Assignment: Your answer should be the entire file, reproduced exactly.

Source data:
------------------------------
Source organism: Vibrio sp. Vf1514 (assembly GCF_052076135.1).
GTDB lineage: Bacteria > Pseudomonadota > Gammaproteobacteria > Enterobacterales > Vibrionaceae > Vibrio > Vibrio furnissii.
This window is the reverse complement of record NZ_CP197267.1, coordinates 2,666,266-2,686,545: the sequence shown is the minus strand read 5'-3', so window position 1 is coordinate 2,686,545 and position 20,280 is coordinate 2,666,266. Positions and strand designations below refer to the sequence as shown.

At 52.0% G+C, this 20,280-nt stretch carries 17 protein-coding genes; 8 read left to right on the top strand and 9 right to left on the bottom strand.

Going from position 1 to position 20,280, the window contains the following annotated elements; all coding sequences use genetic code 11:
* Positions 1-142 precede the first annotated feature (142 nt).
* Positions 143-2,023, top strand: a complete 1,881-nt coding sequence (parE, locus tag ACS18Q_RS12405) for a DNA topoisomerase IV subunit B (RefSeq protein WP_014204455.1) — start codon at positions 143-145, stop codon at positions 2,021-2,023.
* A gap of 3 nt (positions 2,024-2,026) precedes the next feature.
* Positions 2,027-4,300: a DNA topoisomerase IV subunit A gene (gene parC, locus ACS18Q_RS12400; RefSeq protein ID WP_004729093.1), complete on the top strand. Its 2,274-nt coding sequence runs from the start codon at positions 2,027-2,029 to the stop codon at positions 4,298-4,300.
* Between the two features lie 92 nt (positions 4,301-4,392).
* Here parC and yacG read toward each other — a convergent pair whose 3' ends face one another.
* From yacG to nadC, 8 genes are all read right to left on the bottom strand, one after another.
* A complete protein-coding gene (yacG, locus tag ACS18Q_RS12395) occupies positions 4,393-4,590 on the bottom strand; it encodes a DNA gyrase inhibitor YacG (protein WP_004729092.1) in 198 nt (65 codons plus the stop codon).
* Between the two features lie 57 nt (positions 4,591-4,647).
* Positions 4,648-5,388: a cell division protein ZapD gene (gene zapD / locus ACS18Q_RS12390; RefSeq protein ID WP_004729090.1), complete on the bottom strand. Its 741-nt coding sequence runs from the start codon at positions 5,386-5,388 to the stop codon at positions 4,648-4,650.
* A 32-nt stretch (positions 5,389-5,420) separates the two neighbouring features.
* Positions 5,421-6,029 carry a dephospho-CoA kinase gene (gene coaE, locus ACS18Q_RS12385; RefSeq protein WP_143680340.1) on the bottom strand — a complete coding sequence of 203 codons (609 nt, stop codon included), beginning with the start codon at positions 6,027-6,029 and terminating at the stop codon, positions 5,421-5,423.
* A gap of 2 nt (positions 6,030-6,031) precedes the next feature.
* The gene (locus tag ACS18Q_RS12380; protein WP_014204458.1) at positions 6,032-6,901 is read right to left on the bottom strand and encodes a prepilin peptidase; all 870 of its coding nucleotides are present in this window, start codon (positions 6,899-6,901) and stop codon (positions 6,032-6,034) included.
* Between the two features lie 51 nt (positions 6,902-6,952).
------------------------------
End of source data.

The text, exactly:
Source organism: Vibrio sp. Vf1514 (assembly GCF_052076135.1).
GTDB lineage: Bacteria > Pseudomonadota > Gammaproteobacteria > Enterobacterales > Vibrionaceae > Vibrio > Vibrio furnissii.
This window is the reverse complement of record NZ_CP197267.1, coordinates 2,666,266-2,686,545: the sequence shown is the minus strand read 5'-3', so window position 1 is coordinate 2,686,545 and position 20,280 is coordinate 2,666,266. Positions and strand designations below refer to the sequence as shown.

At 52.0% G+C, this 20,280-nt stretch carries 17 protein-coding genes; 8 read left to right on the top strand and 9 right to left on the bottom strand.

Going from position 1 to position 20,280, the window contains the following annotated elements; all coding sequences use genetic code 11:
* Positions 1-142 precede the first annotated feature (142 nt).
* Positions 143-2,023, top strand: a complete 1,881-nt coding sequence (parE, locus tag ACS18Q_RS12405) for a DNA topoisomerase IV subunit B (RefSeq protein WP_014204455.1) — start codon at positions 143-145, stop codon at positions 2,021-2,023.
* A gap of 3 nt (positions 2,024-2,026) precedes the next feature.
* Positions 2,027-4,300: a DNA topoisomerase IV subunit A gene (gene parC, locus ACS18Q_RS12400; RefSeq protein ID WP_004729093.1), complete on the top strand. Its 2,274-nt coding sequence runs from the start codon at positions 2,027-2,029 to the stop codon at positions 4,298-4,300.
* Between the two features lie 92 nt (positions 4,301-4,392).
* Here parC and yacG read toward each other — a convergent pair whose 3' ends face one another.
* From yacG to nadC, 8 genes are all read right to left on the bottom strand, one after another.
* A complete protein-coding gene (yacG, locus tag ACS18Q_RS12395) occupies positions 4,393-4,590 on the bottom strand; it encodes a DNA gyrase inhibitor YacG (protein WP_004729092.1) in 198 nt (65 codons plus the stop codon).
* Between the two features lie 57 nt (positions 4,591-4,647).
* Positions 4,648-5,388: a cell division protein ZapD gene (gene zapD / locus ACS18Q_RS12390; RefSeq protein ID WP_004729090.1), complete on the bottom strand. Its 741-nt coding sequence runs from the start codon at positions 5,386-5,388 to the stop codon at positions 4,648-4,650.
* A 32-nt stretch (positions 5,389-5,420) separates the two neighbouring features.
* Positions 5,421-6,029 carry a dephospho-CoA kinase gene (gene coaE, locus ACS18Q_RS12385; RefSeq protein WP_143680340.1) on the bottom strand — a complete coding sequence of 203 codons (609 nt, stop codon included), beginning with the start codon at positions 6,027-6,029 and terminating at the stop codon, positions 5,421-5,423.
* A gap of 2 nt (positions 6,030-6,031) precedes the next feature.
* The gene (locus tag ACS18Q_RS12380; protein WP_014204458.1) at positions 6,032-6,901 is read right to left on the bottom strand and encodes a prepilin peptidase; all 870 of its coding nucleotides are present in this window, start codon (positions 6,899-6,901) and stop codon (positions 6,032-6,034) included.
* Between the two features lie 51 nt (positions 6,902-6,952).